We are entering an election unlike any other in recent American history, as citizens head to the polls in the middle of a global pandemic.
Compass has put together a three-part series on recent trends in Minnesota’s voting patterns and what could change. First, we are focusing on turnout.
With the exception of the 2014 midterms, Minnesota has had the highest voter turnout rate in the United States in every national election in the past 15 years. At 74% turnout in 2016, and 64% in the 2018 midterms, Minnesotans take their role as voters seriously.
However, the 2016 presidential election saw a nearly 2% drop in Minnesotans' voter participation compared to 2012, and that change was distributed unevenly across the state. Voting-age turnout fell three points in the Twin Cities, but only half a point in greater Minnesota. In the Southwest and West Central regions, 2016 turnout was actually up from four years before.
The 2018 midterm reversed the urban/rural turnout divide, to some extent. Turnout was up nearly everywhere in 2018, compared to the previous midterm, but especially in the Twin Cities region. Twin Cities turnout was up 15 percentage points, compared to 10 points in greater Minnesota (for more details on who turned out to vote in the 2018 midterms, see our previous post from February).
Minnesota’s high voter turnout continued in the state primary on August 11, 2020. About 27% of registered voters cast a ballot in the 2020 primary – triple the number that did so in 2016. Turnout this year nearly matched the 28% state primary turnout from 2018. That is a notable achievement given that both parties had a competitive race for governor in that year, while 2020 had no truly competitive statewide primary races.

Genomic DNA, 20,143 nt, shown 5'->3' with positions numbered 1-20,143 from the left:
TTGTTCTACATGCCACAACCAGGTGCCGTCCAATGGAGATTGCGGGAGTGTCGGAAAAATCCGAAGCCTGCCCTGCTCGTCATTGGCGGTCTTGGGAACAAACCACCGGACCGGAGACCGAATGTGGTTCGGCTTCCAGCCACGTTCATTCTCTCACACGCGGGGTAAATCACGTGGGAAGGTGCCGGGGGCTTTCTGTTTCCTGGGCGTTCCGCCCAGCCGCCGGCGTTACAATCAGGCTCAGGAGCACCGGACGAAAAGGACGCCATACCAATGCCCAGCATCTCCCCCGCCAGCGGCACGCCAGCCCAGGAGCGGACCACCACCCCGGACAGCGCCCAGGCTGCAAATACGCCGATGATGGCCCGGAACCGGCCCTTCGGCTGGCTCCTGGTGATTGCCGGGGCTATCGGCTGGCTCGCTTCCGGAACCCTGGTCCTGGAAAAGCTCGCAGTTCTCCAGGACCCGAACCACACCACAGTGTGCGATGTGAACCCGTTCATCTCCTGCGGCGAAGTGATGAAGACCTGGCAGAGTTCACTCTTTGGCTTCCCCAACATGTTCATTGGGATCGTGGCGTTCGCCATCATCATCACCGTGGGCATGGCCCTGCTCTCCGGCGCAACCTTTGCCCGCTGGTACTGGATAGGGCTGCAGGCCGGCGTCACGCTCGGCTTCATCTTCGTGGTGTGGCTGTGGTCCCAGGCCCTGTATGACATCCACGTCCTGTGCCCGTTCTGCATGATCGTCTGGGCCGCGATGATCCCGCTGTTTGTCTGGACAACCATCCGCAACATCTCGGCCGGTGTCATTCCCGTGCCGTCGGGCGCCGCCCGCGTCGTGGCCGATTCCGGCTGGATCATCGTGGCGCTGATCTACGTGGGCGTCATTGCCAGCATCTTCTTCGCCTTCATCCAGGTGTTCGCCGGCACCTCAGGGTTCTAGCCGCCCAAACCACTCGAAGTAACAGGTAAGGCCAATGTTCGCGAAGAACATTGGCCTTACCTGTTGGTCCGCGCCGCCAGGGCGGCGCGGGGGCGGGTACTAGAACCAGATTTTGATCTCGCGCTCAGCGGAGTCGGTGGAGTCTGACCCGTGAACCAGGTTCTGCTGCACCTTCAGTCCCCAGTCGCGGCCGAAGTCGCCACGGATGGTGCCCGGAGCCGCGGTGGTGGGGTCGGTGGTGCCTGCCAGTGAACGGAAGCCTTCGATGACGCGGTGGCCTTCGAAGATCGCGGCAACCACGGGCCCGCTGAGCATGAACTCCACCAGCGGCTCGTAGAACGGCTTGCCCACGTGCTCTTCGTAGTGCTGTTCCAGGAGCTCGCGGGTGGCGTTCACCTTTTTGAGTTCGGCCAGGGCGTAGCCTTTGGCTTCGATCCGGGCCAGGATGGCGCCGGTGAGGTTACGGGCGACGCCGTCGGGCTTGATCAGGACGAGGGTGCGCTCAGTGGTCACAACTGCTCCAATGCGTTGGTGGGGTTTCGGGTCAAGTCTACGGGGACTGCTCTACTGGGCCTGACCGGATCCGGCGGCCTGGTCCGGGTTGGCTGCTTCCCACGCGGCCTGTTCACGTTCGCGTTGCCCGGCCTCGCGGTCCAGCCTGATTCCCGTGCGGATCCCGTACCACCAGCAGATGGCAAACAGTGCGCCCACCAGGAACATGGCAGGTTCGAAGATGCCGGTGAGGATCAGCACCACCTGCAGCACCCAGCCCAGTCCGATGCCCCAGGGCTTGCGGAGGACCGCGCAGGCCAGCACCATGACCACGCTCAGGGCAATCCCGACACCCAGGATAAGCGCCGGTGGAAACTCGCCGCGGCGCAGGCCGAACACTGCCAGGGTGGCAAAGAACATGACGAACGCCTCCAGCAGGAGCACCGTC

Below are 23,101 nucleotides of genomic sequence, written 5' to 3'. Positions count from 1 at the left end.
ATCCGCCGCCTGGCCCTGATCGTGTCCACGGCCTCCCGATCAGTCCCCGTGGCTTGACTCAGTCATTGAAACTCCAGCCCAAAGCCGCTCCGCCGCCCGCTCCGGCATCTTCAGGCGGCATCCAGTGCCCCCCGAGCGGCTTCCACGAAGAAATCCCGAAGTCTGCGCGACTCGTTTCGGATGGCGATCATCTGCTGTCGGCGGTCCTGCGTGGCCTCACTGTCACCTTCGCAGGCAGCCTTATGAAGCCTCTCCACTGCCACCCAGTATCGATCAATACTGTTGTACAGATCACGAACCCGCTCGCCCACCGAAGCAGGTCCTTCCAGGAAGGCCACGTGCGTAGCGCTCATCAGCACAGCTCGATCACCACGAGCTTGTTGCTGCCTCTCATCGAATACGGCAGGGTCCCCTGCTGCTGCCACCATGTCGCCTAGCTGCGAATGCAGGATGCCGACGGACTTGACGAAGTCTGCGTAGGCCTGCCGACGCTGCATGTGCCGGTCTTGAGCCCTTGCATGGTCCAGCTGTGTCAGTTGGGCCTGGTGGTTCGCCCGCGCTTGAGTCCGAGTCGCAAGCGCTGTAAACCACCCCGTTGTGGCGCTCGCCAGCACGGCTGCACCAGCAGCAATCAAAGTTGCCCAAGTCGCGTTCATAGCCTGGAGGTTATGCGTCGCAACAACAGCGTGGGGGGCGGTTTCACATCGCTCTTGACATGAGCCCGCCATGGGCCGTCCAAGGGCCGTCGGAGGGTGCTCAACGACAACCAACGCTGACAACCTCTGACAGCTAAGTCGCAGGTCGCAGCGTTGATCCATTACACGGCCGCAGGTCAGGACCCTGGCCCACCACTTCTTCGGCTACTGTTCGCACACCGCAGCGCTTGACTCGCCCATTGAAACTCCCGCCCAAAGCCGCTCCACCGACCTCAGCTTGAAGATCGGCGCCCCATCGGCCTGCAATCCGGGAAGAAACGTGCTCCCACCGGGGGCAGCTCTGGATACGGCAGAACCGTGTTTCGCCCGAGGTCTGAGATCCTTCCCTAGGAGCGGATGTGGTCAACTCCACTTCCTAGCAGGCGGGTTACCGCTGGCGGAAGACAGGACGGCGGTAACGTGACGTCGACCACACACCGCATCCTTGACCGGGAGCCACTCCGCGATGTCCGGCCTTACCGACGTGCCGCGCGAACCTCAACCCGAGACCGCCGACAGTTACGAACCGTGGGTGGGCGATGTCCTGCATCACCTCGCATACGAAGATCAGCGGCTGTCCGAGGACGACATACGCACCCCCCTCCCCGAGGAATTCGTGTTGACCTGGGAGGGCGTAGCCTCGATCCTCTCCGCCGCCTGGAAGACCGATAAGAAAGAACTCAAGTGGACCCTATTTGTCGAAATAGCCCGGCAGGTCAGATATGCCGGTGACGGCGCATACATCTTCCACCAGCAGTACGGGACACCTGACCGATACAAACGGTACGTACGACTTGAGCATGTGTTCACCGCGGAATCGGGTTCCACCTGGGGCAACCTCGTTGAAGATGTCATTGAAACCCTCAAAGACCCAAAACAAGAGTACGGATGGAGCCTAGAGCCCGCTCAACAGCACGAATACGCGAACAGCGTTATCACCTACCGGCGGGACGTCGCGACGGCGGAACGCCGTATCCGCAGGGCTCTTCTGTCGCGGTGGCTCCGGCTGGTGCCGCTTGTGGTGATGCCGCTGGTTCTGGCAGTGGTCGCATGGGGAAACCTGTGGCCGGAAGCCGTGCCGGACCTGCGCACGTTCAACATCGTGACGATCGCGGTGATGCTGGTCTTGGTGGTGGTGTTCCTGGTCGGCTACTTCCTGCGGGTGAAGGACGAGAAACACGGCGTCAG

It remains to be seen what turnout will look like in November, and the continuing COVID-19 pandemic adds another unpredictable element. But if the primary is any indication, Minnesotans are ready to keep leading the nation in turning out to vote!
Along with high turnout overall, early and mail-in voting skyrocketed for the primary election, with nearly 6 in 10 voters voting absentee. See our next segment for more details on who votes absentee and what patterns in the primary could tell us about the November election.
Megan Chmielewski is an IT analyst at Wilder Research where she supports the Minnesota Compass project by analyzing national and state data to provide a picture of quality of life in Minnesota's communities. She also serves as database administrator for Sprockets, St. Paul's out-of-school time network.